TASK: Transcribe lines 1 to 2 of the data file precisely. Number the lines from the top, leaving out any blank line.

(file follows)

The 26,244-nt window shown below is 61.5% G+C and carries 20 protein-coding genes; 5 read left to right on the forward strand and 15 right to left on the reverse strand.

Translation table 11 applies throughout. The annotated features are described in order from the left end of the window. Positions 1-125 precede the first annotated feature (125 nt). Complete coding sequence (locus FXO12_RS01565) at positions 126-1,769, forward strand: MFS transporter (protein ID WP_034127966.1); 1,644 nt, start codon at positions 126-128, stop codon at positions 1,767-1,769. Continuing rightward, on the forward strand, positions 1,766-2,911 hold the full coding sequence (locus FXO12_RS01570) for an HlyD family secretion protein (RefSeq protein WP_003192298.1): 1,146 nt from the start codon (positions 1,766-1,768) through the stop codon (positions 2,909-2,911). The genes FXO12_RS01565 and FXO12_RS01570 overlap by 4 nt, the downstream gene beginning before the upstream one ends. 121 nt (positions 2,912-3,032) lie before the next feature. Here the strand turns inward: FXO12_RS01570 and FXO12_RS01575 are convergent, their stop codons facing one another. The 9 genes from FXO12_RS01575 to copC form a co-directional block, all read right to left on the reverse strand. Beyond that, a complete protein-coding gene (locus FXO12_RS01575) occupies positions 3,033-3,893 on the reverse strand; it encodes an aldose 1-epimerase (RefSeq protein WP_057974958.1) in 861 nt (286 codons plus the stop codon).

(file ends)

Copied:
The 26,244-nt window shown below is 61.5% G+C and carries 20 protein-coding genes; 5 read left to right on the forward strand and 15 right to left on the reverse strand.

Translation table 11 applies throughout. The annotated features are described in order from the left end of the window. Positions 1-125 precede the first annotated feature (125 nt). Complete coding sequence (locus FXO12_RS01565) at positions 126-1,769, forward strand: MFS transporter (protein ID WP_034127966.1); 1,644 nt, start codon at positions 126-128, stop codon at positions 1,767-1,769. Continuing rightward, on the forward strand, positions 1,766-2,911 hold the full coding sequence (locus FXO12_RS01570) for an HlyD family secretion protein (RefSeq protein WP_003192298.1): 1,146 nt from the start codon (positions 1,766-1,768) through the stop codon (positions 2,909-2,911). The genes FXO12_RS01565 and FXO12_RS01570 overlap by 4 nt, the downstream gene beginning before the upstream one ends. 121 nt (positions 2,912-3,032) lie before the next feature. Here the strand turns inward: FXO12_RS01570 and FXO12_RS01575 are convergent, their stop codons facing one another. The 9 genes from FXO12_RS01575 to copC form a co-directional block, all read right to left on the reverse strand. Beyond that, a complete protein-coding gene (locus FXO12_RS01575) occupies positions 3,033-3,893 on the reverse strand; it encodes an aldose 1-epimerase (RefSeq protein WP_057974958.1) in 861 nt (286 codons plus the stop codon).